Area 3 The integration of river ports in their urban area

What is unusual about the four studied metropolises compared with other large French cities is that they have a river port: how can this be integrated within the logistical plans of these cities and within the urban fabric?

Task 10: What links exist between urban logistical sprawl, land and property prices, road transport and river ports?

Road transport is the dominant mode today because it is the mode which best suits the realities of the market: rapidity, flexibility, small consignments with just-in-time delivery and price. The rise of the car, the popularity of detached housing and land pressure have resulted in increasing urban sprawl which means that it is increasingly difficult to define precisely the limits of urban areas, and the French statistical office (INSEE) is constantly refining its models. The same applies to the logistical organizations of conurbations: land pressure, the success of trucks and the development of motorway networks result in urban logistical sprawl. Conversely, river ports, like railway hubs incidentally, are characterized by much more restricted positions along the river, which means that initial and final road haulage legs are necessary. Urban logistical sprawl is a powerful trend which at first sight is unfavourable to river ports which are restricted to a limited geographical location.

First of all, we shall set out to demonstrate that in the recent past there has been a simultaneous increase in urbanization, the motorway network, logistical sites and land and property prices in urban areas, and in counterpoint to this in the river ports. More broadly, we will set out to demonstrate how, since the Industrial Revolution, river ports have integrated within a number of successive logistical cycles, their location within the urban area playing a varying role according to the nature of these "logistical moments". During what periods in the country's industrial and economic history have river ports played an important or secondary role in supplying their urban area, as a complement to, or independently of, the other warehouse zones in the urban area and why? In relation to each of the "logistical moments" that have been identified, what is the spatial organization of the city and the transport system which corresponds to it? How can we characterize the current period for river ports in relation to previous cycles, in particular establishing the link between urban logistical sprawl, land and property prices and the development of road transport at a time when the demand is for political decisions that promote sustainable development?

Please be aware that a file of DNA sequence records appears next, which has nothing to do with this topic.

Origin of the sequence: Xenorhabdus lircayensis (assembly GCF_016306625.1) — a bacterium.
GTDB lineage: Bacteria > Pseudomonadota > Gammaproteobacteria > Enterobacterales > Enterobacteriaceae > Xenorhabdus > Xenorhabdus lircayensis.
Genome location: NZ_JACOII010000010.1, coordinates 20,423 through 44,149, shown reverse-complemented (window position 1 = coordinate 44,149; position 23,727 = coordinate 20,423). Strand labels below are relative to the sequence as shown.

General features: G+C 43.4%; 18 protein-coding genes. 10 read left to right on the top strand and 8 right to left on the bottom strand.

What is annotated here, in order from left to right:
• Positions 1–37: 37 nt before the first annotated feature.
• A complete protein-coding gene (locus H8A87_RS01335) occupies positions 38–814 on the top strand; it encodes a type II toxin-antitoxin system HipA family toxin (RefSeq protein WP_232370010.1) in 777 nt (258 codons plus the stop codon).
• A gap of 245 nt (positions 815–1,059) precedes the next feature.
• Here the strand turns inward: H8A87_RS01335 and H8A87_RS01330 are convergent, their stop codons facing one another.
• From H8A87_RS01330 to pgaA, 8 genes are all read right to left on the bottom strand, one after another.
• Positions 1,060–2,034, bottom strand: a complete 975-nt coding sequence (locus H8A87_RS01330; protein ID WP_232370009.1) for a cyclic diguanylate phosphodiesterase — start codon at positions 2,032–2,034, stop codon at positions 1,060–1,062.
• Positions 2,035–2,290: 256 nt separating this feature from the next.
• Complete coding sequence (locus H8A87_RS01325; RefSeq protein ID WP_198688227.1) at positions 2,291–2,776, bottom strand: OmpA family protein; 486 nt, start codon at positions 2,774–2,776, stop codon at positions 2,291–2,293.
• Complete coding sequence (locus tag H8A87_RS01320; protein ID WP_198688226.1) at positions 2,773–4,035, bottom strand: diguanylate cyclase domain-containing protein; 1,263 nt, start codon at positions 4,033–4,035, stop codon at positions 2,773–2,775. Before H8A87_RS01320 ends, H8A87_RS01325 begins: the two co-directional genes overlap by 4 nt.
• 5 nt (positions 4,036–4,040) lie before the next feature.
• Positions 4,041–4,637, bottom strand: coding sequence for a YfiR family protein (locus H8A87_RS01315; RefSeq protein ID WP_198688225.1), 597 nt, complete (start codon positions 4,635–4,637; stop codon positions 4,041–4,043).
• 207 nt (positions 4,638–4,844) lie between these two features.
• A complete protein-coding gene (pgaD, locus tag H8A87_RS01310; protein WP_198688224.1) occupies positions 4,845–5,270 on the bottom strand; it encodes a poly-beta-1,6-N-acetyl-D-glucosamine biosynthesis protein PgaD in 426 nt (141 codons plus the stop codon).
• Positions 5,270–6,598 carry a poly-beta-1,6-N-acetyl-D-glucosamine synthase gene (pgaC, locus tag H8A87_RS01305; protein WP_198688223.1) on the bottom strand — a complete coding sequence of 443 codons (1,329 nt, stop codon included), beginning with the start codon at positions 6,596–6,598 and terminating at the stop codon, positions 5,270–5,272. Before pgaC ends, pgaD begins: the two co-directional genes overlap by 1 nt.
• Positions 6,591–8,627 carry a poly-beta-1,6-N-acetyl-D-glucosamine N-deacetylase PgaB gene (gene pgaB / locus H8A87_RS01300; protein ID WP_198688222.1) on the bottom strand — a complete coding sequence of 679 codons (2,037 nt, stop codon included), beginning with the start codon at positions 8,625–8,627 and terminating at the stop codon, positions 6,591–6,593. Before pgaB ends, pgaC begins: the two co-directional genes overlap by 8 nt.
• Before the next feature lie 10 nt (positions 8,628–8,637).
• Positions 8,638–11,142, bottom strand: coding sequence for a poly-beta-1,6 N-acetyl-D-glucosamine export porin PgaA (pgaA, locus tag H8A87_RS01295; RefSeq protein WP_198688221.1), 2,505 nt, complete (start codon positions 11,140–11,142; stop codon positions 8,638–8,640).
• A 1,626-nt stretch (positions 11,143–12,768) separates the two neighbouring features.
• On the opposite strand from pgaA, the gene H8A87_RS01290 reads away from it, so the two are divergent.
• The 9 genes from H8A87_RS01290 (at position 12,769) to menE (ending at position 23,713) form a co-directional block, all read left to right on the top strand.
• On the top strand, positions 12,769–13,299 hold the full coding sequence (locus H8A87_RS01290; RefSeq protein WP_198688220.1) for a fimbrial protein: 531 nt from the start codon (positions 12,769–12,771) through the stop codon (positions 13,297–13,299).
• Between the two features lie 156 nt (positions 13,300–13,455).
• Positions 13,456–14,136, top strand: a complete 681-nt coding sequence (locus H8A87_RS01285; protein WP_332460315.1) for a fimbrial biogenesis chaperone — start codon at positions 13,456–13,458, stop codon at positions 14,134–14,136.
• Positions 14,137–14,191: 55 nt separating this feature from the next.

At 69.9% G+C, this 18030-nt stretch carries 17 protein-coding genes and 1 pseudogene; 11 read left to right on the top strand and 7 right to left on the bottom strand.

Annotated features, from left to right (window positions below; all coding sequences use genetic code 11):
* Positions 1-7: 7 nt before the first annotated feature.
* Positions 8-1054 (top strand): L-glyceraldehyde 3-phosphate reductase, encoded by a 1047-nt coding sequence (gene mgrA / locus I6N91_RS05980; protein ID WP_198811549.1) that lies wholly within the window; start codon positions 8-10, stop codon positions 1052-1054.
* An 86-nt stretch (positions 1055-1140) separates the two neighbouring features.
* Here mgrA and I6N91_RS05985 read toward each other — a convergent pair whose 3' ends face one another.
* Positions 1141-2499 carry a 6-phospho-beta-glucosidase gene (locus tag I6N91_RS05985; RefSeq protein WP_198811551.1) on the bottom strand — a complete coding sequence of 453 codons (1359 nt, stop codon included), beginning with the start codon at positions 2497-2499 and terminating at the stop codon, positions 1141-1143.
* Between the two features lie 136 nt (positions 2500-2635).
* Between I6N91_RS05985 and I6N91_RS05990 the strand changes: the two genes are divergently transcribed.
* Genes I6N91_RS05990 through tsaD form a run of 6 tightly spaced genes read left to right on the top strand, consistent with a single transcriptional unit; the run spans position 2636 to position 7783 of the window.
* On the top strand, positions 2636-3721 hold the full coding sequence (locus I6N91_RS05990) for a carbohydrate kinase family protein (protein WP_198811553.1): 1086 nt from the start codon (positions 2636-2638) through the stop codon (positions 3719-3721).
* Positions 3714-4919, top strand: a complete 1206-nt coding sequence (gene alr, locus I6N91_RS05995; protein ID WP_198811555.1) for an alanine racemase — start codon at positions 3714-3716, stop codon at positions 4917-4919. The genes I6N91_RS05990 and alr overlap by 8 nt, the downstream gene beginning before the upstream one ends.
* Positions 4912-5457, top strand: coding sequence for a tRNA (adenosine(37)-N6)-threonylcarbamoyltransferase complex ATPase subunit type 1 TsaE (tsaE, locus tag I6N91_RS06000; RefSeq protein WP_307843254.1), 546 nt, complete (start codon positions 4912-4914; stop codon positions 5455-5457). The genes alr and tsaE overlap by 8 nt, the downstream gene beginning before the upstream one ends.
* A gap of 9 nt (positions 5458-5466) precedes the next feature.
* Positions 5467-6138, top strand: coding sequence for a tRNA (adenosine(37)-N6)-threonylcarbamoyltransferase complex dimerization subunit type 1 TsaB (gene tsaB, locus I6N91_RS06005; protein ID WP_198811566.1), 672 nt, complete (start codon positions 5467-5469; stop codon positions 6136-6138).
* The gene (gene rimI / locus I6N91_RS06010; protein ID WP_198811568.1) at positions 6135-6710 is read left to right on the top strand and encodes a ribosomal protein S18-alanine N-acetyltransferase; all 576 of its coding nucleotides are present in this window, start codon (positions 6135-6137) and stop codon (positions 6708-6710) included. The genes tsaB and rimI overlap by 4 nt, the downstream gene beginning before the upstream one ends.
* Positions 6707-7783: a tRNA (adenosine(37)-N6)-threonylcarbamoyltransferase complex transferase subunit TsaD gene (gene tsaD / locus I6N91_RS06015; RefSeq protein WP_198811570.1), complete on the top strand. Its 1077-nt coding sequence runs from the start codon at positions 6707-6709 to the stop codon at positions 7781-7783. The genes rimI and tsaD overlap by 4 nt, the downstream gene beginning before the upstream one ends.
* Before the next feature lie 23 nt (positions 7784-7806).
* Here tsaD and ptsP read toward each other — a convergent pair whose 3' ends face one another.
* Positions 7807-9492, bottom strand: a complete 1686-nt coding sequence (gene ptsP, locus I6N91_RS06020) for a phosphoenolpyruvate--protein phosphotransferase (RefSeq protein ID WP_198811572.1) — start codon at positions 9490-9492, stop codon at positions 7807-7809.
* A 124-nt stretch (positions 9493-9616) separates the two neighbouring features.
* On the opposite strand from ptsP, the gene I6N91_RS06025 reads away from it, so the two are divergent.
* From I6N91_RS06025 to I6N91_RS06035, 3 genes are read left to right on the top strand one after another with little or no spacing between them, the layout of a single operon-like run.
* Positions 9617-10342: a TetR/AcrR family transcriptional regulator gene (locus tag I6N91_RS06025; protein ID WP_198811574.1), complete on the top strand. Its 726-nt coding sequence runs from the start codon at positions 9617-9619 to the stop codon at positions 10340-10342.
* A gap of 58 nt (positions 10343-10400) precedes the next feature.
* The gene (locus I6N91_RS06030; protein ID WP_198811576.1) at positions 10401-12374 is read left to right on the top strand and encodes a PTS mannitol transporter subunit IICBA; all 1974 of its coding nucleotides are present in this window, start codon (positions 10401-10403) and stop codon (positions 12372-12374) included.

Task 11: What type of governance?

To what extent are river transport and the ports in these urban areas considered when a transport policy is laid down? Is the port considered to be an asset or a handicap, a tool or an obstacle for metropolitan development? What are the most appropriate administrative and/or functional levels for developing logistical plans for urban areas whose supply depends on a large number of transport chains, each of which links several different levels, from international to local? Governance must also consider the entire population. What links exist between the public and the river ports in the broader framework of supplying the metropolises? How are river ports, which are logistical "enclaves" within the urban fabric, perceived by residents? How do people in major cities perceive river transport and more particularly the port?

The aim of this work will be to specify the most appropriate modes of governance for
integrating river ports within the logistical plans for the urban areas.